Surgical Treatment of Ruptured Cranial Cruciate Ligament
Does your pet have a torn ACL? Are you looking for an alternative way to repair your pet's knee problem, other than the "TPLO"? Tibial Tuberosity Advancement (TTA) is the latest method for repairing the canine knee with a torn ACL ligament.
Unfortunately, this condition does not repair itself and often requires surgical intervention. You may have been told that TPLO is the only way to rectify this situation. You may also have been told that lateral suture ("TightRope") works well for any dog, which is not always true. TTA or TPLO are better than lateral suture methods for many dogs. TTA works as equally well as TPLO, AND is easier to perform, less invasive, and your dog will recover faster after surgery.
When the ACL tears in your pet's knee, the tibia is able to slide forward when your pet stands on the leg, which is normally constrained by the torn ligament. This is very painful and causes arthritis in the joint. TTA works by changing the way the quadriceps muscle (the large muscles on the front of the leg) pull on the tibia. After a TTA, the muscle pulls the tibia back into its normal position when your dog stands on the leg. TPLO works in a similar way.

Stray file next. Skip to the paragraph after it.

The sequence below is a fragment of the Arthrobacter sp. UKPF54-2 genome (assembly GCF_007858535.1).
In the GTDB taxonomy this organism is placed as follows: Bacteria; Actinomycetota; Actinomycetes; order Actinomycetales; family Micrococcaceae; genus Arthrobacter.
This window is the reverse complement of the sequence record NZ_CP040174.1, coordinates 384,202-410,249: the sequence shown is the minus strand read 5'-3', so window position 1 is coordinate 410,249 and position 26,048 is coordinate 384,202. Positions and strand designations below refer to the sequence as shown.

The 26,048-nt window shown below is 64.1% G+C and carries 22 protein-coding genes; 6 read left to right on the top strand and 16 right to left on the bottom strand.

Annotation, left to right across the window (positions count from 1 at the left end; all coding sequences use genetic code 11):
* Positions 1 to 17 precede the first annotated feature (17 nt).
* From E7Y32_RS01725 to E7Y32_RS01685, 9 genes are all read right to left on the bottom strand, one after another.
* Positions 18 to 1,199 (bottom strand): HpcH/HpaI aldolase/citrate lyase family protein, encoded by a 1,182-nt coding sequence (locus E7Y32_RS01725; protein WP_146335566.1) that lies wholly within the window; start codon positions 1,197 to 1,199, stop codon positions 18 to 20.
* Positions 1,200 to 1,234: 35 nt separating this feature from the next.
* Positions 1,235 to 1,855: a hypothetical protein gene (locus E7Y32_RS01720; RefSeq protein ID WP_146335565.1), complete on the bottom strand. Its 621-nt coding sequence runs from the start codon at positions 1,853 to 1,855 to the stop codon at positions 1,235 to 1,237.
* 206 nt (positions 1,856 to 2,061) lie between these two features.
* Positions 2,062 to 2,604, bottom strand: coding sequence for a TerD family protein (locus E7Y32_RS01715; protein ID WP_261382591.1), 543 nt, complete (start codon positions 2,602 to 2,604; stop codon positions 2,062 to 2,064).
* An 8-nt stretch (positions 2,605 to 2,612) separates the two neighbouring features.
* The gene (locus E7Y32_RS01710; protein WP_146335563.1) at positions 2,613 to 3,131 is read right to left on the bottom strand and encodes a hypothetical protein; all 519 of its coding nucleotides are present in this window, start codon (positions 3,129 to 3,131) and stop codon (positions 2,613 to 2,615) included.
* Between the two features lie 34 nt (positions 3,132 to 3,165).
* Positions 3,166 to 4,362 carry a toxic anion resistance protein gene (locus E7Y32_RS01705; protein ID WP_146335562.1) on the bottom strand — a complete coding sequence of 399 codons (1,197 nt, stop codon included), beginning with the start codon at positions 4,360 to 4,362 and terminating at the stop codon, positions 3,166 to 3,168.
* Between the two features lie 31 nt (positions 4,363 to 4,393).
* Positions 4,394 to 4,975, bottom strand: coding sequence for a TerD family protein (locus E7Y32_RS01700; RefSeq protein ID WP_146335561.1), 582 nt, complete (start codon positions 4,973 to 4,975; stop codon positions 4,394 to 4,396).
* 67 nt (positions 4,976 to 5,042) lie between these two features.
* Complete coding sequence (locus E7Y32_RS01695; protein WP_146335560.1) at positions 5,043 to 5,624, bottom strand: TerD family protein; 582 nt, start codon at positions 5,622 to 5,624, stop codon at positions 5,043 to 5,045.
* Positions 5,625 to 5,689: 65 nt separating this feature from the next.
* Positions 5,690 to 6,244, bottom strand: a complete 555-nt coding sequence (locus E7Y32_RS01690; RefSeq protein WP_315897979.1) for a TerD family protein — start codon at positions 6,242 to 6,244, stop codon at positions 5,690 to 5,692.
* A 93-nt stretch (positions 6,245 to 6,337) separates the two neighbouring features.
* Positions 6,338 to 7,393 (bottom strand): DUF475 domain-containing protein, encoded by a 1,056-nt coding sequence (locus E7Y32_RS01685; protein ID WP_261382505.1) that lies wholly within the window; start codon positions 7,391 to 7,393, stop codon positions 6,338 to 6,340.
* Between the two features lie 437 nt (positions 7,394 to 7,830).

For those of you with smaller dogs, your doctor may have told you that TTA or TPLO is not the best choice for your smaller pets. We offer the Modified Maquet Procedure (a TTA alternative) for dogs that weight less than about 40 pounds of body weight. This procedure accomplishes the same thing as TTA, but is even less invasive. I also offer TPLO on dogs down to a weight of about 20 pounds.
Not every dog is a candidate for surgery for various reasons. If you are interested in alternative therapies for arthritis in dogs, please see our sections entitled Platelet Enhanced Therapy and/or Stem Cells/Regenerative Medicine. We use PET (or platelet rich plasma) and stem cell therapy for dogs that have had surgery to enhance the recovery, or for those that might be too old to undergo surgical correction. We are starting to use stem cell and plasma therapy on patients that have had surgery on one leg and MIGHT need it on the other leg. It may help prevent the leg from getting worse, or possibly help it get better.